Travis: You will?
Agent: Sure. (The agent takes out a notepad.)
Travis: OK. Why not? My name is Henry Krinkle. K-R-I-N-K-L-E. 154 Hopper Avenue.
Travis: Yeah. You know like a rabbit, hip, hop. Ha, ha. Fair Lawn, New Jersey.
Agent: Is there a zip code to that Henry?
Travis: Yeah, 610452. OK?
Agent: That's, uh, six digits.
Travis: Oh, well 61045.
Travis: I was thinking of my telephone number.
Agent: Well, I've got it all. Henry, we'll get all the stuff right out to you.
Travis: Thanks alot. Hey, great. Thanks alot. Hell, Jesus. Be careful today.
Agent: Right. Will do.
Travis: You have to be careful in and around a place like this. Bye.
Travis is quickly marked and fulfills the stereotypical profile for a lone, crazy gunman. As Travis walks away, the agent signals that a Secret Service photographer (Vic Magnotta) take his picture, but Travis becomes lost in the crowd when Palantine's car drives up.
Turning more alienated and violent, in the most terrifying, but classic sequence in the film, he glares at himself in the mirror and recites conversations in which he threatens and insistently challenges imaginary enemies, rehearsing his quick-draw with his spring-loaded holster:
Yeah. Huh? Huh? Huh? (I'm) faster than you, you f--kin' son of a...I saw you comin', you f--k, s--t-heel. I'm standin' here. You make the move. You make the move. It's your move. (He draws his gun from his concealed forearm holster.) Don't try it, you f--ker. You talkin' to me? You talkin' to me? You talkin' to me? (He turns around to look behind him.) Well, who the hell else are you talkin' to? You talkin' to me? Well, I'm the only one here. Who the f--k do you think you're talkin' to? Oh yeah? Huh? OK. (He whips out his gun again.) Huh?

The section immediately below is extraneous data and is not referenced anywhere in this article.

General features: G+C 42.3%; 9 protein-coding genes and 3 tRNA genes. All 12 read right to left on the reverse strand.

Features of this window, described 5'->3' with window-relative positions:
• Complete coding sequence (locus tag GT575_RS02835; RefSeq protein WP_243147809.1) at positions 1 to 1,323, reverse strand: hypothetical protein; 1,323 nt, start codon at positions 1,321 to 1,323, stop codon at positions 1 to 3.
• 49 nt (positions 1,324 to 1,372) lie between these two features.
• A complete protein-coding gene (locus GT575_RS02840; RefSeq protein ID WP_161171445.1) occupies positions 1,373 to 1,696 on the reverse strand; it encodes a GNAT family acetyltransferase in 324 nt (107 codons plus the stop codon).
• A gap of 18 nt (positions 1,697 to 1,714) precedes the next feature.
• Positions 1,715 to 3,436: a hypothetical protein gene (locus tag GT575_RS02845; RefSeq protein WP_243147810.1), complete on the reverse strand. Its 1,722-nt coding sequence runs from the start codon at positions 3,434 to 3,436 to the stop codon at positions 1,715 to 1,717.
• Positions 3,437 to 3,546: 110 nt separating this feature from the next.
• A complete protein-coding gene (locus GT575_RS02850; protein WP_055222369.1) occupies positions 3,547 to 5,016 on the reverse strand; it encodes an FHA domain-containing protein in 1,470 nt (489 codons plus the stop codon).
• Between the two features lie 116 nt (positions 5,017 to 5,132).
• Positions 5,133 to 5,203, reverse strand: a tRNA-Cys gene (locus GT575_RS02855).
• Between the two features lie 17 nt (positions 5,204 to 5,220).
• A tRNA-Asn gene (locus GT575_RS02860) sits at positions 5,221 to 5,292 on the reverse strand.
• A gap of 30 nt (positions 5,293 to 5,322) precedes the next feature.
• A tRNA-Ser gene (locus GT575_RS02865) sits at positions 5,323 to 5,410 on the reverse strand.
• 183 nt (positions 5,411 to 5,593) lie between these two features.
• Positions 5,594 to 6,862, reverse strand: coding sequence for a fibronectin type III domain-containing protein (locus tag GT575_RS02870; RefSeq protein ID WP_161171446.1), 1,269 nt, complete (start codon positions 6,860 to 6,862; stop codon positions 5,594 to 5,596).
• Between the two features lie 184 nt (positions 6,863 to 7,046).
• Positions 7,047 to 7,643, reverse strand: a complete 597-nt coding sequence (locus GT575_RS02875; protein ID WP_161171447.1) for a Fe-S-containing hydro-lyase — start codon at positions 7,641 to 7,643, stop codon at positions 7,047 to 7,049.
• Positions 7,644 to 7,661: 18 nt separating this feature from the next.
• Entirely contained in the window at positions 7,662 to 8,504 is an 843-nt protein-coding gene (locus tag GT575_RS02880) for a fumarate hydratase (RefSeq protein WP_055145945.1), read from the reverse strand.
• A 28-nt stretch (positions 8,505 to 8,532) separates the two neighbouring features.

The conversation then becomes internal and disjointed - the film literally replays itself in a jerky rewind, reflecting the disassociated, obsessive nature of his mind, while he lies on his bed or again taunts make-believe adversaries in front of a mirror:
Listen you f--kers, you screwheads. Here's a man who would not take it anymore. Who would not let...Listen you f--kers, you screwheads. Here's a man who would not take it anymore. A man who stood up against the scum, the c--ts, the dogs, the filth, the s--t, here is someone who stood up. (A close-up of his diary entry, "Here is," is followed by three erratic dots.) HERE IS --- (He draws his gun.) You're dead.
In an all-night convenience supermarket one night where he stops while driving his cab, he witnesses a holdup of the store manager Melio while picking up a carton of milk and a midnight snack from behind one of the shelves in the store aisle. He confronts the nervous, hopped-up, young, black stick-up man and shoots him in the head with his concealed .32. The robber reels and collapses to the floor. Worried because he used an unlicensed weapon, Travis leaves the gun with the manager and drives off, while the enraged store manager (wearing a green-shouldered, super-patriotic Tulane T-shirt) beats the unconscious thief on the floor with a pipe.
Unmoving, expressionless, and mesmerized in front of his TV while watching American Bandstand, one of the cultural icons of the 1960s. To illustrate his own violent self-hatred, Travis has his gun barrel propped against his head while he listens to the words of a Jackson Browne song "Late For the Sky," as young teenyboppers suggestively slow-dance on the screen:
...And close to the end
Of the feeling we've known
How long have I been sleepin'?
How long have I been driftin' all through the night?
How long have I been runnin' for that morning flight
Through the whispered promises and the changin' light
Of the band where we both lie
Late for the Sky.
Estranged by his own sense of inadequacy in his world,Travis feels threatened by the blatant exposure of teenage sexuality.
At another Palantine rally in a crowded city sidestreet dwarfed by skyscrapers, Travis stalks the candidate again. He sits coldly staring in his "Off-Duty" cab in the driver's seat and listens to the candidate's speech on a booming, distant loudspeaker system:
Walt Whitman, that great American poet, spoke for all of us when he said: 'I am the man. I suffered. I was there.' Today, I say to you, We Are The People, we suffered, we were there. We the People suffered in Vietnam. We the People suffered, we still suffer from unemployment, inflation, crime and corruption.